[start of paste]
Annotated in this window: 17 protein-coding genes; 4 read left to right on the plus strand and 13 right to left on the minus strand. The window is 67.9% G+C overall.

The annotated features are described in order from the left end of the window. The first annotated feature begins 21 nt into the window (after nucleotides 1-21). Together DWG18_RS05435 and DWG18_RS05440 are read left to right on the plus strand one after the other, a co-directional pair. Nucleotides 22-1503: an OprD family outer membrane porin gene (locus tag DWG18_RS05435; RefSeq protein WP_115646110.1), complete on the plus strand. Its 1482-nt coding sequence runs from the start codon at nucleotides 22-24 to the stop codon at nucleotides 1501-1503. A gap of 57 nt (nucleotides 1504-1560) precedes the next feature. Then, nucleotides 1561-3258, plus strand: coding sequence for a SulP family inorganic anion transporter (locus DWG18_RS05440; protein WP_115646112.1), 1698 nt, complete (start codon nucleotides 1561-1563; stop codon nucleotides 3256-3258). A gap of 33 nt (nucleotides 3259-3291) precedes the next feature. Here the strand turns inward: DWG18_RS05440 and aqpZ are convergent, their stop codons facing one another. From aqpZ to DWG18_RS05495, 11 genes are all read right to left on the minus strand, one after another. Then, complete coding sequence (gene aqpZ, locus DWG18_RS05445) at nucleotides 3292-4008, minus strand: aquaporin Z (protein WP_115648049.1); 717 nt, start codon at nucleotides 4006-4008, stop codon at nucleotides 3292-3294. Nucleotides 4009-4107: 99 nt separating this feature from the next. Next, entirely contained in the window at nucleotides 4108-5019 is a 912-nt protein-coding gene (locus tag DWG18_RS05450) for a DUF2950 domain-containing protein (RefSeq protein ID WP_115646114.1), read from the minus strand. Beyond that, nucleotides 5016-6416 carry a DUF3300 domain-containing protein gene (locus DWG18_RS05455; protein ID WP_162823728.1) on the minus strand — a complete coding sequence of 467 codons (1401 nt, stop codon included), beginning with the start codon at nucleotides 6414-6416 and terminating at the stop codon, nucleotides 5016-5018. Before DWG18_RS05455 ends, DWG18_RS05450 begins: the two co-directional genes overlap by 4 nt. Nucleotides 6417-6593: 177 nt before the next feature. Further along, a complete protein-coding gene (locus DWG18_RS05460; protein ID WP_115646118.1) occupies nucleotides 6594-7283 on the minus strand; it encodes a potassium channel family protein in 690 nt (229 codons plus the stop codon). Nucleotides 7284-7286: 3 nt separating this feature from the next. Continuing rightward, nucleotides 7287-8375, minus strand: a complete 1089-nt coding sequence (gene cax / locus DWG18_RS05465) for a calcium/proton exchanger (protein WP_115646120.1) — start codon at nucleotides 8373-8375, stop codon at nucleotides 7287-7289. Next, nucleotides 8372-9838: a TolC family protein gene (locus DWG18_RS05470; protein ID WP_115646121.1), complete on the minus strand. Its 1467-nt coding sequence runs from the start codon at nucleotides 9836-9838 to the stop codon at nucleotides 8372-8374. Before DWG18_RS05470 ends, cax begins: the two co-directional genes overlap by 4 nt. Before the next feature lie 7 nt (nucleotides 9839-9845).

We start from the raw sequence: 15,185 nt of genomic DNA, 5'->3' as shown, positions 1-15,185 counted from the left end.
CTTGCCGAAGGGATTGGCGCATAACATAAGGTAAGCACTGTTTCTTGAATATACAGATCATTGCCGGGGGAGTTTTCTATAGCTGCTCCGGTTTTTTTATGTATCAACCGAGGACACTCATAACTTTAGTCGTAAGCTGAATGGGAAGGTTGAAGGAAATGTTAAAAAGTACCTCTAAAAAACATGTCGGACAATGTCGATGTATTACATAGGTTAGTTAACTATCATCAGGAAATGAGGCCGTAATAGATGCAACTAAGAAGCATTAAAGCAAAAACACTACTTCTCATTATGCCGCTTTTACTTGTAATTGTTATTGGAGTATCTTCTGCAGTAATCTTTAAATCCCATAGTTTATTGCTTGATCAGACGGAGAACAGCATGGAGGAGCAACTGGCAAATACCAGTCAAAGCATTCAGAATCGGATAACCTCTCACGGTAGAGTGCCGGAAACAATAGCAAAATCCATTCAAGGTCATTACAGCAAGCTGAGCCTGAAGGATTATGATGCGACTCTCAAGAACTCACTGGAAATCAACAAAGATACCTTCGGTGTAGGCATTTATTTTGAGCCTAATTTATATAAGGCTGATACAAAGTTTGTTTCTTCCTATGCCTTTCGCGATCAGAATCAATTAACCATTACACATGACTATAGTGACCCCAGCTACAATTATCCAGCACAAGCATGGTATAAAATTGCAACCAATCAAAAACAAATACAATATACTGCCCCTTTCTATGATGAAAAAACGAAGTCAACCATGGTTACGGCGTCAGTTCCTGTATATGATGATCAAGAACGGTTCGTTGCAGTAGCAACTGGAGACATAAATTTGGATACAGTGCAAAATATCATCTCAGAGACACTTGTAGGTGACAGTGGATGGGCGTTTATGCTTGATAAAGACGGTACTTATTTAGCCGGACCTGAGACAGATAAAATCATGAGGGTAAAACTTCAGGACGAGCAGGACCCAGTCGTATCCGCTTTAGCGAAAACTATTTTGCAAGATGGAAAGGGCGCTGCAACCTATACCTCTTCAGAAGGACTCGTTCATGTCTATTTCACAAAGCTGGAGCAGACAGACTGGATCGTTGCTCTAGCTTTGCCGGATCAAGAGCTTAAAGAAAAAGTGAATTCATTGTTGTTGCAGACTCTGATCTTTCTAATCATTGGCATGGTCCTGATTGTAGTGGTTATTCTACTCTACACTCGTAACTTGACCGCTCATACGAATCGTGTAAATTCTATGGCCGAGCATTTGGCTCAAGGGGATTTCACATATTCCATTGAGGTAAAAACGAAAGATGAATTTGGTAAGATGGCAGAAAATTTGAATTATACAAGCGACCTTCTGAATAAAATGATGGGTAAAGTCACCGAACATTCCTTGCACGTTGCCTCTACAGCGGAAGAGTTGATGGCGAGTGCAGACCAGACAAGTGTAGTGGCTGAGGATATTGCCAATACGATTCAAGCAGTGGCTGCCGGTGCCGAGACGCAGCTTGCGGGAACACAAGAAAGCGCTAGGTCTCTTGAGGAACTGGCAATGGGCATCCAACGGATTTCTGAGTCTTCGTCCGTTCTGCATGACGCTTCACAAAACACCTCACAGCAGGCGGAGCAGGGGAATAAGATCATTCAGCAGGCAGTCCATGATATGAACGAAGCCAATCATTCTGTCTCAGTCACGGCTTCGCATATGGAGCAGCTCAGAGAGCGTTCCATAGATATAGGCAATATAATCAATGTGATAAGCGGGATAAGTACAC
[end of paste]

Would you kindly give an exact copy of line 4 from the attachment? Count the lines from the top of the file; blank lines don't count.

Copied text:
CTTGCCGAAGGGATTGGCGCATAACATAAGGTAAGCACTGTTTCTTGAATATACAGATCATTGCCGGGGGAGTTTTCTATAGCTGCTCCGGTTTTTTTATGTATCAACCGAGGACACTCATAACTTTAGTCGTAAGCTGAATGGGAAGGTTGAAGGAAATGTTAAAAAGTACCTCTAAAAAACATGTCGGACAATGTCGATGTATTACATAGGTTAGTTAACTATCATCAGGAAATGAGGCCGTAATAGATGCAACTAAGAAGCATTAAAGCAAAAACACTACTTCTCATTATGCCGCTTTTACTTGTAATTGTTATTGGAGTATCTTCTGCAGTAATCTTTAAATCCCATAGTTTATTGCTTGATCAGACGGAGAACAGCATGGAGGAGCAACTGGCAAATACCAGTCAAAGCATTCAGAATCGGATAACCTCTCACGGTAGAGTGCCGGAAACAATAGCAAAATCCATTCAAGGTCATTACAGCAAGCTGAGCCTGAAGGATTATGATGCGACTCTCAAGAACTCACTGGAAATCAACAAAGATACCTTCGGTGTAGGCATTTATTTTGAGCCTAATTTATATAAGGCTGATACAAAGTTTGTTTCTTCCTATGCCTTTCGCGATCAGAATCAATTAACCATTACACATGACTATAGTGACCCCAGCTACAATTATCCAGCACAAGCATGGTATAAAATTGCAACCAATCAAAAACAAATACAATATACTGCCCCTTTCTATGATGAAAAAACGAAGTCAACCATGGTTACGGCGTCAGTTCCTGTATATGATGATCAAGAACGGTTCGTTGCAGTAGCAACTGGAGACATAAATTTGGATACAGTGCAAAATATCATCTCAGAGACACTTGTAGGTGACAGTGGATGGGCGTTTATGCTTGATAAAGACGGTACTTATTTAGCCGGACCTGAGACAGATAAAATCATGAGGGTAAAACTTCAGGACGAGCAGGACCCAGTCGTATCCGCTTTAGCGAAAACTATTTTGCAAGATGGAAAGGGCGCTGCAACCTATACCTCTTCAGAAGGACTCGTTCATGTCTATTTCACAAAGCTGGAGCAGACAGACTGGATCGTTGCTCTAGCTTTGCCGGATCAAGAGCTTAAAGAAAAAGTGAATTCATTGTTGTTGCAGACTCTGATCTTTCTAATCATTGGCATGGTCCTGATTGTAGTGGTTATTCTACTCTACACTCGTAACTTGACCGCTCATACGAATCGTGTAAATTCTATGGCCGAGCATTTGGCTCAAGGGGATTTCACATATTCCATTGAGGTAAAAACGAAAGATGAATTTGGTAAGATGGCAGAAAATTTGAATTATACAAGCGACCTTCTGAATAAAATGATGGGTAAAGTCACCGAACATTCCTTGCACGTTGCCTCTACAGCGGAAGAGTTGATGGCGAGTGCAGACCAGACAAGTGTAGTGGCTGAGGATATTGCCAATACGATTCAAGCAGTGGCTGCCGGTGCCGAGACGCAGCTTGCGGGAACACAAGAAAGCGCTAGGTCTCTTGAGGAACTGGCAATGGGCATCCAACGGATTTCTGAGTCTTCGTCCGTTCTGCATGACGCTTCACAAAACACCTCACAGCAGGCGGAGCAGGGGAATAAGATCATTCAGCAGGCAGTCCATGATATGAACGAAGCCAATCATTCTGTCTCAGTCACGGCTTCGCATATGGAGCAGCTCAGAGAGCGTTCCATAGATATAGGCAATATAATCAATGTGATAAGCGGGATAAGTACAC